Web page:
Wicker Park Lutheran Church
Rev. Jason S. Glombicki
January 10, 2021
Today’s gospel is an all-too-common story. It’s a story that we read each Epiphany. And the story begins with the phrase “in the time of King Herod.” This phrase sets the tone for what is to come. It’s revealing to us what the world looks like at Jesus’s birth.
After we set the backdrop, it continues with a group of magi. These magi were likely educated, foreign, astrologists who were religious leaders in Zoroastrianism and who came from present-day countries like Iran, Iraq, Pakistan, India, and Ethiopia. Christian tradition holds that the three magi who presented the gifts were named Caspar, Melchior, and Balthazar. And they were understood to represent the Gentile world in all its racial diversity. But, remember, when these magi arrived, it was “in the time of King Herod” and that will change everything.
Most people don’t see infants as a threat, but for Herod things were different. You see, Herod was nothing less than a cruel, oppressive ruler. He was an insecure, unstable, and paranoid leader. He would quickly lash out with violence against anyone who threatened his power. Historians tell us that he killed several of his children under the suspicion that they were plotting against him. And, when Herod’s death was imminent, he had a bunch of men executed to ensure there would be grieving, even if it wasn’t for him. // So, for Matthew’s author to start this all off with the phrase “in the time of King Herod,” we’re talking about power.
And so, when the magi arrive and ask about a new king in verse 3, King Herod was overcome by his insecurity. And, what the people around Herod knew is that when Herod became insecure things were going to fall apart, and that is why the whole of Jerusalem became frightened too. I can only begin to imagine what his advisors were thinking. Clearly, someone defected and passed along a message to the magi because, in verse 12, we heard that the magi snuck home a different way. Had we kept reading in chapter 2, we would hear that Joseph was also warned to flee to another country as a refugee with infant Jesus to avoid political persecution. Once King Herod learned he was tricked by the magi, his anger flared and he ordered the slaughter of all children two years and younger. In that moment, Herod spoke a few words and destruction took hold in and around Bethlehem. Parents sobbed. Blood spilled. And, I can’t help but imagine that countless people who were told to kill the children questioned the action, but out of fear of Herod, they became the conduit for destruction. This is the story we recall each Epiphany Sunday, and it’s a story that happens over-and-over again.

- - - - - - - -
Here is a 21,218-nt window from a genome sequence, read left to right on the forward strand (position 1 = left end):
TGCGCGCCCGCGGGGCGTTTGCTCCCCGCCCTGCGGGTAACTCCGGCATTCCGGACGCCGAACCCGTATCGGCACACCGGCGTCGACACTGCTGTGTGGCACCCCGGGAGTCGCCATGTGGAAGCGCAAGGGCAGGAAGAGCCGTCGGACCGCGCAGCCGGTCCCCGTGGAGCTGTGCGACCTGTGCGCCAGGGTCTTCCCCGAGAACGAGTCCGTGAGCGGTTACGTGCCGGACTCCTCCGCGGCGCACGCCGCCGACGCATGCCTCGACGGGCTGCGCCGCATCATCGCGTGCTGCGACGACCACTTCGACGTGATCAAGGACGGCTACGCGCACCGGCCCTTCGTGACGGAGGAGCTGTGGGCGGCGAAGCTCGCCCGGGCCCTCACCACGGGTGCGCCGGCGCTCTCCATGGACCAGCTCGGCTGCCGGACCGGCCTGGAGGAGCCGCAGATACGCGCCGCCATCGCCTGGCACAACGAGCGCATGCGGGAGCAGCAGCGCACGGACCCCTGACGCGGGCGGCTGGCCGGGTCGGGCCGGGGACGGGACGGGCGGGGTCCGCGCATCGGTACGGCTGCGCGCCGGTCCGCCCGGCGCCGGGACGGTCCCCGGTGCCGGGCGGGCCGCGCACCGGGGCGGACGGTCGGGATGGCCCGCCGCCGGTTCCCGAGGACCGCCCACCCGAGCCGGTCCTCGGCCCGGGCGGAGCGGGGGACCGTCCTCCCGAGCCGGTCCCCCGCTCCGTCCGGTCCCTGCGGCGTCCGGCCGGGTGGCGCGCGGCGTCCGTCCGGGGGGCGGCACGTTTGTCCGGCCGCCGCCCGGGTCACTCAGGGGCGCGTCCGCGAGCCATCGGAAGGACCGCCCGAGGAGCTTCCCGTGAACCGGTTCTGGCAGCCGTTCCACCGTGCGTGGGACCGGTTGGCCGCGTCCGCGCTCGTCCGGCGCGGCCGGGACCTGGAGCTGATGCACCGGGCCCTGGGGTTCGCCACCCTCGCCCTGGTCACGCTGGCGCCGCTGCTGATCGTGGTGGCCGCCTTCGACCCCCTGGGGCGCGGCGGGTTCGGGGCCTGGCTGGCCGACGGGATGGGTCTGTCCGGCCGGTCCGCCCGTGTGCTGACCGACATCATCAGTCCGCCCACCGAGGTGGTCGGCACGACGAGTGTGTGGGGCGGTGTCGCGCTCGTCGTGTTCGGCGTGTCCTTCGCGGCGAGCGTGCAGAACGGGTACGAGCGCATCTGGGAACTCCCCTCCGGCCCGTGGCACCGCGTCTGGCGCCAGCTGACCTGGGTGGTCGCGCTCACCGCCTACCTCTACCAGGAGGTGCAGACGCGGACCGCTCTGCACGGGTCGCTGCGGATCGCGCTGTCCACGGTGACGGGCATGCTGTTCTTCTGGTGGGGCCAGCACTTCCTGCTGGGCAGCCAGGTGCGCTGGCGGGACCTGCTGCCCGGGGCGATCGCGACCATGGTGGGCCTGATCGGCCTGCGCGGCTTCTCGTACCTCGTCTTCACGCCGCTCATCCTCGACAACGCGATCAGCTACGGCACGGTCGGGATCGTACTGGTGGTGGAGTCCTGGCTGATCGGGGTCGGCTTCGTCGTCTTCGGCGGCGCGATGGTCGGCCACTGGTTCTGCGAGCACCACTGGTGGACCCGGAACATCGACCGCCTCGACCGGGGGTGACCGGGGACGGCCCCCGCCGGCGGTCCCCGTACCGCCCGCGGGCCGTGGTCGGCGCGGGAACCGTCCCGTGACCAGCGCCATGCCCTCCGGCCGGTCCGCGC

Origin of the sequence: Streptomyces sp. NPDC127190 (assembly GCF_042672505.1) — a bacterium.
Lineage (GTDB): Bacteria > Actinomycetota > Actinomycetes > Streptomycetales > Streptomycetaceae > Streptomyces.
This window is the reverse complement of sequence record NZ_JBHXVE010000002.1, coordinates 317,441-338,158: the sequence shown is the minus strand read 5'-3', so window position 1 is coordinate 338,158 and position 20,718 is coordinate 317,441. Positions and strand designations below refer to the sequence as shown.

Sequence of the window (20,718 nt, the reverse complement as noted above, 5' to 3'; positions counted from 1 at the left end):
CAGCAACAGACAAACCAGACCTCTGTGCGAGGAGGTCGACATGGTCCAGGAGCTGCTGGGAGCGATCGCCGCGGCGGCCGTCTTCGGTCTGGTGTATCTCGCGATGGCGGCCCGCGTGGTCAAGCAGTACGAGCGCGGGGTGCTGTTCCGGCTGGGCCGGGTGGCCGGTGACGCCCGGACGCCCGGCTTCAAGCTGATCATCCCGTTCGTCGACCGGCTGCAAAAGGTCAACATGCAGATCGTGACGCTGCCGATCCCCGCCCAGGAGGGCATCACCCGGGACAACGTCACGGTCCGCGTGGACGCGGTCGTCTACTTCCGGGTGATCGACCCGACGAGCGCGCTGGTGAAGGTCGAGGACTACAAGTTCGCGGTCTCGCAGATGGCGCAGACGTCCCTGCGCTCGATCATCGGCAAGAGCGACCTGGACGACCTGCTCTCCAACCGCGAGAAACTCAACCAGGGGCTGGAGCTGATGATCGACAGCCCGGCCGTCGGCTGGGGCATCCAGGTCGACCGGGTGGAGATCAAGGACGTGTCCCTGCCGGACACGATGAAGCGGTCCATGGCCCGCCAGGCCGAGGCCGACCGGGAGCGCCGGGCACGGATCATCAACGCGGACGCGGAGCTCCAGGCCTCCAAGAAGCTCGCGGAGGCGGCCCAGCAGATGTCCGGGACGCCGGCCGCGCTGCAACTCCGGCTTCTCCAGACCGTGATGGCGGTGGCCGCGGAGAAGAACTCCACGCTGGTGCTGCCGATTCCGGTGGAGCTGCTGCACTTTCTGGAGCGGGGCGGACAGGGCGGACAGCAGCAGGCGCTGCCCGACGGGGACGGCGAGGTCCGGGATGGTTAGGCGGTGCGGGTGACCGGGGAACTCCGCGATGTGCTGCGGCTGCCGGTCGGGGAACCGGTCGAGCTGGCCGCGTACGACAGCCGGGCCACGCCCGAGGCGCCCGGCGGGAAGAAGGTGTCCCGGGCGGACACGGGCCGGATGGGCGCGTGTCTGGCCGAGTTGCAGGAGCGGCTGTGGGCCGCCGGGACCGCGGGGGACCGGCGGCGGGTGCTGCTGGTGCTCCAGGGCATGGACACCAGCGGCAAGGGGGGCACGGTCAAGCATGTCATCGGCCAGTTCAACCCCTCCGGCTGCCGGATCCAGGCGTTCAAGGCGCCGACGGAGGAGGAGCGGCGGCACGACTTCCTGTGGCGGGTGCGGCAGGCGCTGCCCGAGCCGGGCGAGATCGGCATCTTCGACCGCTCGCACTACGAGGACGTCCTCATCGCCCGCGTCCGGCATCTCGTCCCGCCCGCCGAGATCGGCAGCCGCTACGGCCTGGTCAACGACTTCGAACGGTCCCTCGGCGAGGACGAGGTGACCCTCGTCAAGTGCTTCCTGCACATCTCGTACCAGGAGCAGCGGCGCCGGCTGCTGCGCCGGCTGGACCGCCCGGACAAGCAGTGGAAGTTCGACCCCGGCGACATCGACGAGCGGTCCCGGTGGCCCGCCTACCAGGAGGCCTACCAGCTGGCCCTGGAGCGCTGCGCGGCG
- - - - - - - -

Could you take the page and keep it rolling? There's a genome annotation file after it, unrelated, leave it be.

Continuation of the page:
Just this last week, we saw a modern-day example at the capitol. We saw those on the brink of losing power willing to do anything to keep it. We saw the words of those in power turn into destruction. We saw violence as the currency of choice. It was disgusting, horrific, and inexcusable. The violent mob and the inciting words from the president have led to a tipping point that has crossed from partisanship into an attack against our country, our democracy, and what it means for Christians to participate responsibly in society. Leaders have condemned the domestic terror attack and have called for the immediate resignation or removal of President Trump. So too, the Presiding Bishop of our denomination called for President Trump’s resignation in a letter with other members of the National Council of Churches including the leaders of the United Church of Christ, the African Methodist Episcopal Zion Church, Disciples of Christ, Alliance of Baptists, the United Methodist Church, Reformed Church in America, the Ecumenical Catholic Communion, and the Presbyterian Church (USA). While Christian flags were waved and banners displayed the name of Jesus, the president’s incitement and the actions of the mob are nothing less than antithetical to our Christian faith.